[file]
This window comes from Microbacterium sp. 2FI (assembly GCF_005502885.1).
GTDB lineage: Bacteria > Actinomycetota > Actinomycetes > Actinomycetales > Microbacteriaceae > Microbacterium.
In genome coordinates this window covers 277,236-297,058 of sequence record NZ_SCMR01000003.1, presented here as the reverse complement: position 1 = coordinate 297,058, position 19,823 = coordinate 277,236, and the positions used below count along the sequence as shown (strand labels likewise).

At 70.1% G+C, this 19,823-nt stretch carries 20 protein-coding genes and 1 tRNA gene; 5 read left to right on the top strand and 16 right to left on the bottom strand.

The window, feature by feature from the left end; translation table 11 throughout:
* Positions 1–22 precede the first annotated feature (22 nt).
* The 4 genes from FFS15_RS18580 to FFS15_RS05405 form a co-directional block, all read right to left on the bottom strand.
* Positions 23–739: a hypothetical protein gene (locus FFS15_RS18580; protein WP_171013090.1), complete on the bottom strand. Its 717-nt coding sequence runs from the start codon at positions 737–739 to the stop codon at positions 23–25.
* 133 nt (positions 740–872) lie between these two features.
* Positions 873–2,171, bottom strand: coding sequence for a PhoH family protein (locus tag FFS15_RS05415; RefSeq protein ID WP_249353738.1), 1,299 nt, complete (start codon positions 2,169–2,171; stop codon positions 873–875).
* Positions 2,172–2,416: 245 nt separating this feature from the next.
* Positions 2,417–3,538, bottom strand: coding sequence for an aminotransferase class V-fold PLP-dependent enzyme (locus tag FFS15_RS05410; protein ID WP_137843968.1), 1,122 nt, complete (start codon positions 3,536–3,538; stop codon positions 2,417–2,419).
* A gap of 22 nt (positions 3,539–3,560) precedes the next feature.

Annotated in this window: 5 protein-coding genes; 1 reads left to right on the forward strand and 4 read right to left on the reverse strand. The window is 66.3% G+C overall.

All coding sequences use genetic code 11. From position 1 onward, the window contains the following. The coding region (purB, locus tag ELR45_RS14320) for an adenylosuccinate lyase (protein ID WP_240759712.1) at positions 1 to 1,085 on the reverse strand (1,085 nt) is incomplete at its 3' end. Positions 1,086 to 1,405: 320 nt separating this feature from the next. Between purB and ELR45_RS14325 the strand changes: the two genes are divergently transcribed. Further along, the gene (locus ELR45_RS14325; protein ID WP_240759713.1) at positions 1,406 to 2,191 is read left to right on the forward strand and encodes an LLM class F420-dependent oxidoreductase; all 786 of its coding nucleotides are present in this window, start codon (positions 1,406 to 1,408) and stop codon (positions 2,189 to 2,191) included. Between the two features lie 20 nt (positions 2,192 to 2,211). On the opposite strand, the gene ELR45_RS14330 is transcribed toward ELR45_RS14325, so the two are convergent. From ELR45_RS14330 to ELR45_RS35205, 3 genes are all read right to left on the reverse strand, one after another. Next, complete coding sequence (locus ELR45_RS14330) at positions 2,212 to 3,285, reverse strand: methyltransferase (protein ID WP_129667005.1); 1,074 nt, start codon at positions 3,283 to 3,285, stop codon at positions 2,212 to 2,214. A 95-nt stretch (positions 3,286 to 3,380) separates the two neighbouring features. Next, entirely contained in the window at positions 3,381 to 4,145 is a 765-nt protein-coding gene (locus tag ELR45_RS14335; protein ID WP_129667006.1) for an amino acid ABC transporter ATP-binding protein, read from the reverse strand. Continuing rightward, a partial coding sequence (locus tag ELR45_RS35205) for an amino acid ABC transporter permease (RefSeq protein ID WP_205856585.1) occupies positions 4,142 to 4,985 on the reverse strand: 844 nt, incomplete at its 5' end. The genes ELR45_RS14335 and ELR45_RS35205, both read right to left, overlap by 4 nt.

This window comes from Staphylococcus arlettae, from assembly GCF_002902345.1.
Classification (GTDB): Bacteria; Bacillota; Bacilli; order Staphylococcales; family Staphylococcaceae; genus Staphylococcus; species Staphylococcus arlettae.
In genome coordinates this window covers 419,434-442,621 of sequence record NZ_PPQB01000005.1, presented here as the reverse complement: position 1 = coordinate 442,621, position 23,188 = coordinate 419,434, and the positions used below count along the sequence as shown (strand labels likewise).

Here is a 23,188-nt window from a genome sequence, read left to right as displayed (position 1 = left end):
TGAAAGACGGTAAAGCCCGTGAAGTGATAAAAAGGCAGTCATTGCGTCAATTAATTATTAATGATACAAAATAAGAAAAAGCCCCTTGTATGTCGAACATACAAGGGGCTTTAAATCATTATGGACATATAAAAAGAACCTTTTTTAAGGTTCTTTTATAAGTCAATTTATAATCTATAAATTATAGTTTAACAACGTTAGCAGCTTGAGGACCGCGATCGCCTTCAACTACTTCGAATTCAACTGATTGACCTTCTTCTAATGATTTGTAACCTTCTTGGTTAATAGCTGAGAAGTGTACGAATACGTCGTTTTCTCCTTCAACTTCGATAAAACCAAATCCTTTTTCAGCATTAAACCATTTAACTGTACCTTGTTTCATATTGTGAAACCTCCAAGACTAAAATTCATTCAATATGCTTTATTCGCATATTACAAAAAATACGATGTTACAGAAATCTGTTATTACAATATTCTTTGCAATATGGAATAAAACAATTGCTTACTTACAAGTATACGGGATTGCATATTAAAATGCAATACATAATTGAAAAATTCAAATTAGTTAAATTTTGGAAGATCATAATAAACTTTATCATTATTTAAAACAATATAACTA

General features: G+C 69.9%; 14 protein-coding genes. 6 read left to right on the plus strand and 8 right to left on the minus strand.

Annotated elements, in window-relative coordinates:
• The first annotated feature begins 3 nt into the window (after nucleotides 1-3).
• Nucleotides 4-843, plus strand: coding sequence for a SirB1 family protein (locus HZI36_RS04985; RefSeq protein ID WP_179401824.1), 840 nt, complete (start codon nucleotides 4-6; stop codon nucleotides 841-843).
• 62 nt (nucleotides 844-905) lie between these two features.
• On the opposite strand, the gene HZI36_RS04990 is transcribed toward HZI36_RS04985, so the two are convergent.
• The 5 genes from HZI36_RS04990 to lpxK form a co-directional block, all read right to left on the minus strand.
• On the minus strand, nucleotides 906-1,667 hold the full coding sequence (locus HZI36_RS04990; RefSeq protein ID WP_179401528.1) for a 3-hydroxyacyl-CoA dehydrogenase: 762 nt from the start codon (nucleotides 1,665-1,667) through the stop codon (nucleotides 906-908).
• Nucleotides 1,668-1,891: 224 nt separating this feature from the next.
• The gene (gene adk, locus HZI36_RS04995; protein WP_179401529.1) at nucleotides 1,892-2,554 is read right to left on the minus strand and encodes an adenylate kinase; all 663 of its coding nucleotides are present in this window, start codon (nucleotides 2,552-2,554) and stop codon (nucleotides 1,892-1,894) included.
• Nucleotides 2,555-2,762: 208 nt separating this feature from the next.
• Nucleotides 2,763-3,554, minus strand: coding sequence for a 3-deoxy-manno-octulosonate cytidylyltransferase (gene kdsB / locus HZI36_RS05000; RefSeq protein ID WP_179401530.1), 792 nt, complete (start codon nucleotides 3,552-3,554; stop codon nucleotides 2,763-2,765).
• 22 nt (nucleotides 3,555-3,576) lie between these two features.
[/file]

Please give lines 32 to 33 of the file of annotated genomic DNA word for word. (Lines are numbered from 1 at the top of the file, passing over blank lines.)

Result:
• Nucleotides 2,763-3,554, minus strand: coding sequence for a 3-deoxy-manno-octulosonate cytidylyltransferase (gene kdsB / locus HZI36_RS05000; RefSeq protein ID WP_179401530.1), 792 nt, complete (start codon nucleotides 3,552-3,554; stop codon nucleotides 2,763-2,765).
• 22 nt (nucleotides 3,555-3,576) lie between these two features.